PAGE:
Germophobe? Think again!
My wife is driving me nuts and I jokingly threatened I would write to you. She took me seriously and wanted to know whether I’d also listen to what you have to say. Since nothing can be worse than her nagging, I decided to take my chances… and here I am.
The subject of her scorn, believe it or not, is what she calls my carelessness when it comes to cleanliness. More specifically, my wife eyes my every move each time I walk into the house, then inevitably slams me with her “you didn’t wash your hands with soap yet, did you?” routine.
“Not only did I wash my hands but I scrubbed them with bleach,” I shoot back, but her look tells me that she doesn’t share my sense of humor and before I know it she is lecturing me on the germ business, on how germs are spread by hands that come in contact with you name it, blah-blah-blah.
In vain I argue that I haven’t been anywhere near any germ-infested place and that even if I had, they (the germs) could hardly have survived the frigid outdoor air. Before I get done explaining, she is already berating me for not wiping the soles of my shoes on the mat outside the door. In fact, by this time she is already wielding a bottle of Windex in one hand, paper towels in the other, and is busy scrubbing the barely visible traces of footprints on our vinyl flooring.
Despite my wife’s scrupulousness in her own hand washing, and with all those miniature hand-sanitizers she tucks into every crevice and cabinet, she came down with a whopper of a cold just the other day. So who do you think ends up getting the blame for it? You guessed right.
Okay, so I did get sick last week, but she wasted no time in wiping the house down with those disinfectant wet cloths that are supposed to destroy all kinds of bacteria on surfaces. Rachel, she wouldn’t take a piece of challah from my hand on Shabbos, insisting she’d cut her own slice. Heck, she even got her own knife. And still she managed to catch whatever it was I had.
When I tried pointing out how useless all her hand washing obviously is (didn’t end up helping her any), she said it was because I did such a fine job spraying up the whole house with my sneezing.
She claims I’m in the wrong and she’s in the right and that I’m an inconsiderate slob. I believe she has taken this germ thing overboard. Please straighten her out, Rachel; she reads you religiously.
Married to a Germophobe
You can argue with your wife if that’s what makes your day, but you can hardly argue with every health professional and health manual that says the same thing: To avoid catching colds or getting contaminated with a cold or flu virus, wash your hands frequently (with hot water and soap; running your fingers for three seconds under cold water is worthless.) Decontamination with alcohol wipes is also highly recommended, as is steering clear of contact with a sick person.
Since it takes two to three days for symptoms to show after being infected, your wife had most likely already contracted your virus when she was taking all those extra precautions to avoid it. And yes, sneezing with abandon can release thousands of virus-containing droplets that can hang around in the air for hours. Coughing or sneezing by anyone should be done in the arm at the elbow versus the hand, which can more easily spread the germs by those who are not likely to sanitize or wash their hands immediately following that infectious cough or sneeze.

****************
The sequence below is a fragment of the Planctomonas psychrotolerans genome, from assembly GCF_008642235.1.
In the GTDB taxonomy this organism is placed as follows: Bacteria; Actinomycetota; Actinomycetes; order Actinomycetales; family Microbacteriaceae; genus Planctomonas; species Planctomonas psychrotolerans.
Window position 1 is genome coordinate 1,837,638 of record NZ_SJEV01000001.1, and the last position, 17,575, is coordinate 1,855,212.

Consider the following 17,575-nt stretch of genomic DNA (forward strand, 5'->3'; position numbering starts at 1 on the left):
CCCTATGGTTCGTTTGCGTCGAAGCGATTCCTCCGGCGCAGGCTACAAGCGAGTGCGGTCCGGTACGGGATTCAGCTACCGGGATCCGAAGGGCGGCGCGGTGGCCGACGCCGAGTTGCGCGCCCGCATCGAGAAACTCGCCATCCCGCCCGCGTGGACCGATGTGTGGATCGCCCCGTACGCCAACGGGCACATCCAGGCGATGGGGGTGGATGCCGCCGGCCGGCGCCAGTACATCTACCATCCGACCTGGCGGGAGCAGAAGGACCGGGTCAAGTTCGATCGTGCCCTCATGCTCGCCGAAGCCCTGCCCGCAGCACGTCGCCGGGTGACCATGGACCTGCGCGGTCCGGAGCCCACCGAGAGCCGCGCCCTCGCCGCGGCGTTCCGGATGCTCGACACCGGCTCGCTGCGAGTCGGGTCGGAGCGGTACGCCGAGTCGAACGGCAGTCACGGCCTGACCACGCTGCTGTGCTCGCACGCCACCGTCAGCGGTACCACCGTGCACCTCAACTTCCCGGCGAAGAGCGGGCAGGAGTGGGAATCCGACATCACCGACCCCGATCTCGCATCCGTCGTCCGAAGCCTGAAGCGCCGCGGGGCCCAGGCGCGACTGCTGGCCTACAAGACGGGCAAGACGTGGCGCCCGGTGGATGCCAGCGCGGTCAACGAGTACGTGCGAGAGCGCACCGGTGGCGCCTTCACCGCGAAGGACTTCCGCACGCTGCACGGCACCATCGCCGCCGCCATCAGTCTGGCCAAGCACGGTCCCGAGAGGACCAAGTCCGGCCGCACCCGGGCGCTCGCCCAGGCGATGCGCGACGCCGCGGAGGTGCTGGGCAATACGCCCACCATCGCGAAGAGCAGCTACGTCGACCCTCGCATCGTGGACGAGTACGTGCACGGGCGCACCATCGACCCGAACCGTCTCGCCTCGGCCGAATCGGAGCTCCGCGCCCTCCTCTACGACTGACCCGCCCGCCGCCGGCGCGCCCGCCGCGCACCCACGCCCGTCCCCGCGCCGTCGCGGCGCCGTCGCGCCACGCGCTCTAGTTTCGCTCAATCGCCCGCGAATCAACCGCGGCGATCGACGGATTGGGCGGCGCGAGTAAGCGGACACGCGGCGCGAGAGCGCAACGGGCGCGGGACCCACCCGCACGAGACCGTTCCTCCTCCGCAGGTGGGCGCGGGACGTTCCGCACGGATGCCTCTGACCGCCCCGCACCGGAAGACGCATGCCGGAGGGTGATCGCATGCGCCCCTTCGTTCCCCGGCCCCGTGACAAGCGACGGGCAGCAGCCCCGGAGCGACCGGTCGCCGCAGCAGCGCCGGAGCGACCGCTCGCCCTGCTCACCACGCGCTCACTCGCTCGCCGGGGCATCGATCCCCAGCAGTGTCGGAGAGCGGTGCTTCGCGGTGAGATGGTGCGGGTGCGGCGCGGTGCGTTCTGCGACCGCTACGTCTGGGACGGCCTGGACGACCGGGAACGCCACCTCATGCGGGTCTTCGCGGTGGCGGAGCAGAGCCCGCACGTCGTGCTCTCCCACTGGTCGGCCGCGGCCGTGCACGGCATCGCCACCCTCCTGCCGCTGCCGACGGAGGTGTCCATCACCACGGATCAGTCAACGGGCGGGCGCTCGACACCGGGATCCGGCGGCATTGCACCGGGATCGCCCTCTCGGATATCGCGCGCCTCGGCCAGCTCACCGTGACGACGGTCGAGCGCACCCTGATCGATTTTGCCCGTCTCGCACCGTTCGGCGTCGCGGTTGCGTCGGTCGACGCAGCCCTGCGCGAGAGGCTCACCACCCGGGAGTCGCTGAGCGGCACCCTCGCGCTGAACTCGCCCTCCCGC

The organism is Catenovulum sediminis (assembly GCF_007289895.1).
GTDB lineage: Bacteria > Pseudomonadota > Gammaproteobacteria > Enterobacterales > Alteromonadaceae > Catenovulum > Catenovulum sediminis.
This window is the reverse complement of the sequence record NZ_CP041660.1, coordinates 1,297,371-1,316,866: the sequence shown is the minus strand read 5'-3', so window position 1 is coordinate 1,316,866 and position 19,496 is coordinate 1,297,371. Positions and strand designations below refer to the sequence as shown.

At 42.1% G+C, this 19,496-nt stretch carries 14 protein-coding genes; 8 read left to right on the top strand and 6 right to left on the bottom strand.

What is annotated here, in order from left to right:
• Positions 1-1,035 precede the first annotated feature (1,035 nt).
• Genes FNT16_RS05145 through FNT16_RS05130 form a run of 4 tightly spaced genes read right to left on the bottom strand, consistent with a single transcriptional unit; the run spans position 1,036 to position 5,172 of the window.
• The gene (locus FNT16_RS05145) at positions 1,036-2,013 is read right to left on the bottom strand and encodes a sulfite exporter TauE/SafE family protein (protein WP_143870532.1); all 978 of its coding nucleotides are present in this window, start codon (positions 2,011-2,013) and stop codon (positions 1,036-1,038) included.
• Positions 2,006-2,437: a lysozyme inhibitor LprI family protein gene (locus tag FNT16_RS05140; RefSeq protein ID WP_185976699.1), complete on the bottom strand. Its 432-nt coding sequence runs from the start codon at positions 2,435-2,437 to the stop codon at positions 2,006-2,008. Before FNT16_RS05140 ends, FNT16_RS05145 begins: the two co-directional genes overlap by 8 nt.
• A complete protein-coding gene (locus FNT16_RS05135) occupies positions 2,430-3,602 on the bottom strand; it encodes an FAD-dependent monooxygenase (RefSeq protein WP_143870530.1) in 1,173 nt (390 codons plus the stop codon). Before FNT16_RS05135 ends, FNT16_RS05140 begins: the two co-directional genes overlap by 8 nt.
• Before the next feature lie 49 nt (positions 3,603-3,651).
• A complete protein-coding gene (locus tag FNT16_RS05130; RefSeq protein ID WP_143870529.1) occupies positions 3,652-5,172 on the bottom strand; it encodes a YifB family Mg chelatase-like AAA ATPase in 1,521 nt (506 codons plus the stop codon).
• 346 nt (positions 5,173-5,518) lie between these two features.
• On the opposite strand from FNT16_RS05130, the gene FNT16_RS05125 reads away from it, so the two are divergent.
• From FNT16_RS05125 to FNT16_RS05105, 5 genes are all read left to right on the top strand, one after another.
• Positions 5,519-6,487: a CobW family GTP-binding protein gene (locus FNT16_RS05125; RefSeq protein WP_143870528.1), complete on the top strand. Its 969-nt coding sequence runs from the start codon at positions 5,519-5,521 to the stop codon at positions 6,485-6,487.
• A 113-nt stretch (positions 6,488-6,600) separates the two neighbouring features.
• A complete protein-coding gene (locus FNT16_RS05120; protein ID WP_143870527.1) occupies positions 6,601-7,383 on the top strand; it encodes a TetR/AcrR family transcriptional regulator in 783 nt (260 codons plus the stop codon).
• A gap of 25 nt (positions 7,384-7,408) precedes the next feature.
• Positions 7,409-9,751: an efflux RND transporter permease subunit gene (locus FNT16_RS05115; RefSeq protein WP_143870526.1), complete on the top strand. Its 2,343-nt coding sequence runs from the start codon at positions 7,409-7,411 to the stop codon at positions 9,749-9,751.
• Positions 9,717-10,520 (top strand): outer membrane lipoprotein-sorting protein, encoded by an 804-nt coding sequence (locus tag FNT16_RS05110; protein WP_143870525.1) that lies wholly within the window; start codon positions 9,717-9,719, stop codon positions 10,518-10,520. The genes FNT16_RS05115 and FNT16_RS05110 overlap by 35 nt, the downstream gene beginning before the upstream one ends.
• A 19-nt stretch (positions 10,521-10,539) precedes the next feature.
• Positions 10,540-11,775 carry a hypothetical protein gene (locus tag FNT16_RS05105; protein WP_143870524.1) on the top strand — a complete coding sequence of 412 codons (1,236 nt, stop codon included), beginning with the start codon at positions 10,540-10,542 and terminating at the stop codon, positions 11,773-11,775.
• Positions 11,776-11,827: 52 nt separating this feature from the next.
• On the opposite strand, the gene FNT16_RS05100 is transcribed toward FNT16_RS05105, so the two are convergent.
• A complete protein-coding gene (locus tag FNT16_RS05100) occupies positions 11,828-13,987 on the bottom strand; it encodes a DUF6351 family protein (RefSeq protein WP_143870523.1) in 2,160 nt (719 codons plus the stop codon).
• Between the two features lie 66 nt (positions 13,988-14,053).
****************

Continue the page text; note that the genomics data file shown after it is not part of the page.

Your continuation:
I don’t live with her, but your wife doesn’t seem to fit the Merriam-Webster’s definition of germophobe – “a person who has an abnormal fear of germs.” If in your book she is a bit germophobic, try picturing yourself living with a careless slob, then take your pick.
Your comment about your wife’s nagging brings to mind (no offense intended) the two men who are out fishing and quietly drinking beer. In a low tone so as not to scare the fish, Ron says, “I’m thinking of divorcing my wife. She hasn’t spoken to me in over two months.”
Josh sips his beer slowly, then thoughtfully says, “You better think it over, Ron. Women like that are hard to find.”
On a more serious note, how about easing up on the criticisms of one another long enough to imagine the sad state of that widow you are acquainted with — the one who would probably give anything to see her man’s dusty footprints adorning the entranceway of their home once again.
I just finished reading the sad personal account of Vivian who lost everything in the hurricane and found the people in her community to be very uncaring (see Chronicles Feb. 1). My husband and I live in East Brunswick, New Jersey. We are not surrounded by water, but an eighty-foot oak tree crashed into the top part of our house and rendered it uninhabitable. It missed me by two minutes, and I am Baruch Hashem grateful neither of us was hurt.
We moved to a residence hotel about ten miles away, where all we have are industrial parks. There is not even a shul in the area. However, as opposed to what Vivian experienced, I can hardly begin to describe the outpouring of invitations we’ve received — either to move into people’s homes, to come for Shabbos or for meals… for anything and everything imaginable. As a matter of fact, we have been booked for Shabbosim since November 4th, the very first Shabbos after the hurricane, until Pesach and beyond, if need be.
Words cannot describe the hakorat hatov that we feel toward our wonderful Rabbi Jay Bernstein and this amazing community. It is so special in the sense that on a regular basis people are involved in their day to day activities, but when something happens to someone in this community, it is a coming together of people to help, such as I have never seen. We are truly blessed to live in East Brunswick, a very special neighborhood.
Thanks for sharing and spreading the good word about our great communities and the wonderful people at their helm!Rachel
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